According to Wikipedia, love has a simple meaning – a variety of different emotional and mental states, typically strongly and positively experienced, that ranges from deepest interpersonal affection to simple pleasure. On the contrary, ‘Jihad’, a completely unrelatable term has a series of contextual meanings, ranging from ‘struggling with a praiseworthy aim’ to ‘one’s struggle against their evil inclinations’ and even ‘war’.
But unlike ‘love’ and ‘Jihad’, “Love Jihad”- a phrase probably coined by Indians, or to be politically correct – by supporters of Hindutva, implies Muslim men seducing Hindu girls into Islam through marriages. While many discard it as a political conspiracy forged to create a moral and cultural panic, some still believe it to be as real as ISIS. Rajasthan’s Shambhu being one of them.
What’s more important here is not its meaning or acceptance but the sentiment associated with it. The sentiment of containing the Muslim population which rose marginally from 13.43% to 14.23% in a decade following 2001, the sentiment of undoing Gandhi’s “so-called” mistakes of not surrendering to the demands of the RSS, i.e, declaring India a Hindu state the same way Jinnah declared Pakistan an Islamic state and the most radical of these sentiments results in the use of hate and panic creating tools like Love Jihad, cow vigilantism and certification of nationalism.
RSS today has many such tools available with them to make both political and demographic advances in favour of a Hindu state. These tools partially worked in British India with Jinnah asking for a partition on the basis of religion but didn’t work fully due to Gandhi’s non-acceptance of India as a Hindu state. In today’s time when RSS’s BJP has commendable political power, they are back on track.
But what even they didn’t expect is India’s soft response to their agenda. India is taking their agenda so well that it has even accepted a saffron laden chief minister, a leader who indeed openly says India can’t be secular and has to be a Hindu state. And what perhaps comes as a moral and ideological victory to them are incidents of blind hate; people literally using axes to murder on the basis of a mere conspiracy theory, people labelling world recognised universities ‘anti-national’ based on fake videos, people caging girls like Hadiya and opening conversion centers to respond to the cultural panic of rising Muslim population.
The problem of hate crimes further deepens when news channels knowingly and unknowingly propagate the messages of conspirators by repeatedly making flashy headlines like “It seems to be a case of Love Jihad”, Another cow slaughter house in Muslim dominated area vandalised”. They have become so competitive that in their lust for TRPs they have forgotten that they are altering the conscience of people, they are helping Hindutva leaders to plant seeds of hatred in the minds of their viewers.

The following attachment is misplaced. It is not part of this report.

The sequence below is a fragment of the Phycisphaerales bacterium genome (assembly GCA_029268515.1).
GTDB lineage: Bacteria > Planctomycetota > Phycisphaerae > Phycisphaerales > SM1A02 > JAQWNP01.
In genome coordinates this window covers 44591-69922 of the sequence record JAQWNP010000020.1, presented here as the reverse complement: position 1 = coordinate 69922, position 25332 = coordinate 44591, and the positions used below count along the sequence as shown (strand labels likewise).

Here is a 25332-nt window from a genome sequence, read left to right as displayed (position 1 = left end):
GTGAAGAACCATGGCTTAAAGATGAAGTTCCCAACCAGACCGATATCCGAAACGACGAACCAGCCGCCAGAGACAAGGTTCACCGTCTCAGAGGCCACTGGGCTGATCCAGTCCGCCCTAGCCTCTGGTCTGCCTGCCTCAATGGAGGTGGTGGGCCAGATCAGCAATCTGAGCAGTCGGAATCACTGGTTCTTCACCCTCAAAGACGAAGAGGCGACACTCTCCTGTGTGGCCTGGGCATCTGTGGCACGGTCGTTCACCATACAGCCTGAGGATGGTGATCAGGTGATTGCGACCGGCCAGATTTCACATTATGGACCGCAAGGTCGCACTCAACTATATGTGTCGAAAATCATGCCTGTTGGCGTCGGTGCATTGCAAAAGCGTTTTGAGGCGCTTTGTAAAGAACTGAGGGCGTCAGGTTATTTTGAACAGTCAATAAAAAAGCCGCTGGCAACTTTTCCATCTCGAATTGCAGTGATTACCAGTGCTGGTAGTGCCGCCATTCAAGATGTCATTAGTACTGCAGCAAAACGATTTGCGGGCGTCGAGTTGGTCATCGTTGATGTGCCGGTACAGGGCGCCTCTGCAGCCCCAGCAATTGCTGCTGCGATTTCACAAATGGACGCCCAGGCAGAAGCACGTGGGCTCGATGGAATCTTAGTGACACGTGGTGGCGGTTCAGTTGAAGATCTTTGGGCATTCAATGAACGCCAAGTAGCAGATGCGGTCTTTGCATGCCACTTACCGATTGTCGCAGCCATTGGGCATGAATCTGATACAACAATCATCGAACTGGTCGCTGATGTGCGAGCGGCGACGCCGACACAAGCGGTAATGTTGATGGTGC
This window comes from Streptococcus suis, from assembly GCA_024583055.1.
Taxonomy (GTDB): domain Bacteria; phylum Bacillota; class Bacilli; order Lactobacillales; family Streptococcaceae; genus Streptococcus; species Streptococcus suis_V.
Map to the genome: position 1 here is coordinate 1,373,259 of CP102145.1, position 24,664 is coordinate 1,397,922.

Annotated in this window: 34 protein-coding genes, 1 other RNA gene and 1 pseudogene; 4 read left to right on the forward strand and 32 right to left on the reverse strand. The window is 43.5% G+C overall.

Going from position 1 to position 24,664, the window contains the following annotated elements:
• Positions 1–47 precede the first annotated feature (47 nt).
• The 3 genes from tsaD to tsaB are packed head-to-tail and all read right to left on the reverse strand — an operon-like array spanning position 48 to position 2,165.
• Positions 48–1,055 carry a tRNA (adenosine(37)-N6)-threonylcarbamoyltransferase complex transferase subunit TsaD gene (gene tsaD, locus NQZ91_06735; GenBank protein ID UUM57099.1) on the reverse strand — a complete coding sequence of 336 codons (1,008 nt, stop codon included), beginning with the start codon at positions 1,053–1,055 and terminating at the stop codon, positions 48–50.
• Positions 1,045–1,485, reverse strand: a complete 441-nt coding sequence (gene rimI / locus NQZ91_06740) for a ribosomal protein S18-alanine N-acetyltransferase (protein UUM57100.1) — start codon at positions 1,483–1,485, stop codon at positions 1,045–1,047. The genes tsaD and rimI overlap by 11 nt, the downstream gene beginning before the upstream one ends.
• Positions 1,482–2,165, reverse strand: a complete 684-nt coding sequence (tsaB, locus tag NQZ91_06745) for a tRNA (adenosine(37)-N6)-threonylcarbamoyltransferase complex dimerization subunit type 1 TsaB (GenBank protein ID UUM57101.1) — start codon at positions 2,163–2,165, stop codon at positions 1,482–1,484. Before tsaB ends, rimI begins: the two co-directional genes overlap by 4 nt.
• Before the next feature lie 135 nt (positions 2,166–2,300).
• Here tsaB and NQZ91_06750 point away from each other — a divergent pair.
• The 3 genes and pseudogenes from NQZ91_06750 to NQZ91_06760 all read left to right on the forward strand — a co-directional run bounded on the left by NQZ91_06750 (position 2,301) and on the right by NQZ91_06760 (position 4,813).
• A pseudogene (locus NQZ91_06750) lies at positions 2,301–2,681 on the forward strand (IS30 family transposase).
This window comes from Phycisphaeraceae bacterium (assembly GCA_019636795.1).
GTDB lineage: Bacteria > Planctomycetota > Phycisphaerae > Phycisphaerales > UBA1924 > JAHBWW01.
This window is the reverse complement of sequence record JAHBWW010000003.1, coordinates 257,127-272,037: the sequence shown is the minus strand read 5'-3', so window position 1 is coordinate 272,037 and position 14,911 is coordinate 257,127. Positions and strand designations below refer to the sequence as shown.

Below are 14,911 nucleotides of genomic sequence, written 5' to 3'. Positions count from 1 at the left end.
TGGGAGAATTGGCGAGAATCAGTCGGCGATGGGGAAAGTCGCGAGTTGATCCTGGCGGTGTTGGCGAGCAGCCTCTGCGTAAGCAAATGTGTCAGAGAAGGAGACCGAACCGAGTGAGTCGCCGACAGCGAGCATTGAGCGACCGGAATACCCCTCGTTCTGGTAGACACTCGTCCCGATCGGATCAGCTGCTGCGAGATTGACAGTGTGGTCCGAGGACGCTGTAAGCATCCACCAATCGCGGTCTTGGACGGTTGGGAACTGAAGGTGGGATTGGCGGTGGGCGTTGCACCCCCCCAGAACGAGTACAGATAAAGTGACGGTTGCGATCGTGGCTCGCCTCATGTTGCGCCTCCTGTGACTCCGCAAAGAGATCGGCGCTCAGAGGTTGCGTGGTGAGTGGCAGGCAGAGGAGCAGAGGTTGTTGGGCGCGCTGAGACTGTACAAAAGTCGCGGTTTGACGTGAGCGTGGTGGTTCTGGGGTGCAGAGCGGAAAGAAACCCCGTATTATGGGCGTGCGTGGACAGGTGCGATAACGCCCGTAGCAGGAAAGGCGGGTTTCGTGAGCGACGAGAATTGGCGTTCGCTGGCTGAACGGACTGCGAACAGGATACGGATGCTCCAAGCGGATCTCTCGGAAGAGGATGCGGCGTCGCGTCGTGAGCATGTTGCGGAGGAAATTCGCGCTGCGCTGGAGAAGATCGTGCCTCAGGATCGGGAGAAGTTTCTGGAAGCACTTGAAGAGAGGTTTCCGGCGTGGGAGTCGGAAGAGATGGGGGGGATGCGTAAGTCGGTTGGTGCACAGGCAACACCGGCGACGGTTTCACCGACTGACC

People like Shambhu Lal are also inspired by them. He perhaps got an aim in his life. An aim which helped him put the blame of his inaccessibility to education and healthcare on someone else, an aim which gave him a cause to live for.
The advantage these hate mongers have here is that their agenda is not a legally punishable one. They know that, like, it was never legally proved Godse killed Gandhi by taking inspirations from Hindutva leaders, it can never be legally proved that this Rajasthani Shambhulal murdered based on inspirations from Hindutva hardliners. Neither do we have a strong Congress which not just openly opposes such hate crimes but also strongly link them back to RSS, a Congress like that of the late 1940s which dared to even ban RSS, a Congress which in itself had an ‘ideology’ of its own.
And when I show this concern about the issue of hate being used as a tool to propagate political agenda of cultural nationalism, I speak on behalf of the whole world. Be it Trump’s America or Modi’s India, UK’s Brexit or Germany’s AfD, France’s Marine Le Pen or Netherlands’ Geert Wilders, the world has seen a surge in politics of cultural nationalism and moral panics and is facing a difficult situation. A situation where feelings and sentiments of a few decide policy and law and order. A situation where leaders are pushing their own countries on the edge of civil wars. This hate politics has only given the world pain and agony, be it through the Holocaust, 2002’s bloodbath, Charlottesville’s confederacy or the Rohingya crisis.
To counter this hate, we must show our support to the cause of unity and development for all. We must object to leaders prioritising cow memorials and Ram statues over dying children. We must not let our debates get dominated by “Was it beef or not?” or “Are you nationalist enough to live in this nation or not?” We must ask our leaders to comment on education, healthcare and corruption. We must tell them point blank that “Mandir or Masjid” will not give us a future we want but education and employment will.
Last but not the least we must write for what we stand for, otherwise it won’t be long enough before filmmakers all across the world have to sensitise us with another “My Name is Khan”, but this time it won’t be based on USA’s post-9/11 hate crimes but on stories of Akhlaq or the most recent one of Mohammad Afrazul.